“The term ‘self-government’ expresses the essence of restructuring in our understanding of it. To reiterate, self government requires that the ethnic nationalities, grouped together by reference to culture/language and geographical contiguity, should be enabled to govern themselves in matters that concern them alone, within the sovereignty of a central government common to all, with powers appropriately circumscribed. Self-government connotes therefore true federalism.

“We highlight the factors that negate or impair the objective of true federalism in Nigeria, the most crushing of which is the over-concentration of political power and financial resources in the federal government far, far beyond what they were under the 1960/63 Constitutions.

“The result of the accretion of power to the centre, either by direct grant by the constitution or by perverse interpretation of its provisions, is to alter the power relations between it (the centre) and the states so significantly as to change the character of the system quite substantially from a federal to a unitary system. The system remains federal largely in name,” he said.

Nwabueze also revisited the Exclusive and Concurrent Legislative Lists under the 1963 Constitution, noting that the powers of the federal government thereunder should be further reduced.

“The over-concentration of financial resources and relations in the federal government affronts true federalism in no less a grievous degree.

“An arrangement whereby every month officials of the state governments, including quite often the state governor himself, go cap-in-hand, as it were, to Abuja for their share of the money in the Federation Account disbursed or paid out to them by officials of the federal government as paymaster is a negation of true federalism; it simply caricatures true federalism,” he explained.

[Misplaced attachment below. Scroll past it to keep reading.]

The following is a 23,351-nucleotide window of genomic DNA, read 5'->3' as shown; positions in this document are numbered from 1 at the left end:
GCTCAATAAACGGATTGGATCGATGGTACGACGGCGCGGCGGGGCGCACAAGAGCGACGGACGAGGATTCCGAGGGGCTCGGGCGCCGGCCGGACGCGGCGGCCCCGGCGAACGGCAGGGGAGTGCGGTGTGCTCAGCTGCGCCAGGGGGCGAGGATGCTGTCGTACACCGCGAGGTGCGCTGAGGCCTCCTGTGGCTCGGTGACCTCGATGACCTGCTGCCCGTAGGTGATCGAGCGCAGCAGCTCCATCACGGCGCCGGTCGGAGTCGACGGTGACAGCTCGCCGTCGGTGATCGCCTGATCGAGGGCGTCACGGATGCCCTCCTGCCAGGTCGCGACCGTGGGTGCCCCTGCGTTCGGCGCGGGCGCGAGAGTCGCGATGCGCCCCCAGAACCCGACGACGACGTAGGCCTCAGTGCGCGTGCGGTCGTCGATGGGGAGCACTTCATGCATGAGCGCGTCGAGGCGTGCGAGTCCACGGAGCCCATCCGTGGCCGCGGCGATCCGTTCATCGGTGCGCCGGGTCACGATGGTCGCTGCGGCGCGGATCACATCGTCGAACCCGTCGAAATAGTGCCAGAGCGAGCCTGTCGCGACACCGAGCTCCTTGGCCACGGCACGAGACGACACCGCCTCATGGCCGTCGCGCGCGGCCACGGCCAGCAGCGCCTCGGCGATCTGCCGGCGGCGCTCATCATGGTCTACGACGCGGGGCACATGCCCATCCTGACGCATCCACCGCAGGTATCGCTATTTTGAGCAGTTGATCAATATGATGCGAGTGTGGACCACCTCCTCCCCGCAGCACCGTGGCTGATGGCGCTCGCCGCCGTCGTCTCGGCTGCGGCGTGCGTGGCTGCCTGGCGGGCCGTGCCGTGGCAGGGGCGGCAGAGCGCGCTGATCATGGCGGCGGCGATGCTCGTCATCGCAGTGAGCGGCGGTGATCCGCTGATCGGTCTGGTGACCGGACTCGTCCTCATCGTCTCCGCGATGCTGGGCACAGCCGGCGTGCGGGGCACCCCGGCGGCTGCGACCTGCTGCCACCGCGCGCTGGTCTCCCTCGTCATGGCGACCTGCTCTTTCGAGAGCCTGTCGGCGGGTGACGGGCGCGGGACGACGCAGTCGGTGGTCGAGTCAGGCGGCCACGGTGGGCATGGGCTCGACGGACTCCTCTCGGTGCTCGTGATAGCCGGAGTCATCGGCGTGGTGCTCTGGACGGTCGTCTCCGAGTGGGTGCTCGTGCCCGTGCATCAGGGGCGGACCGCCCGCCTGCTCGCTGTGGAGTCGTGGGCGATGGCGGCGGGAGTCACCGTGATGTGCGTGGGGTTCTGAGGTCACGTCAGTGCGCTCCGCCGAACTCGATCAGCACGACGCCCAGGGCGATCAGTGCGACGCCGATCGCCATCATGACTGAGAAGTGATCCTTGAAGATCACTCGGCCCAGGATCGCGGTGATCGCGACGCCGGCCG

Nwabueze also said the view that the argument that the 1999 Constitution could only be amended or altered, but could not be completely abolished and replaced by a new constitution was erroneous because it failed to take account of the fact that the 1999 Constitution is only a Schedule to Decree 24 of 1999.

He argued that the decree is an existing law under Section 315 of the 1999 Constitution and, like all existing laws within federal competence, can be repealed by the National Assembly.

Upon the repeal of the decree, the 1999 Constitution completely disappears from existence, he explained.

“Restructuring is not a matter that can be implemented by amendment of the 1999 Constitution. It imperatively requires a new constitution adopted or approved by the people at a referendum.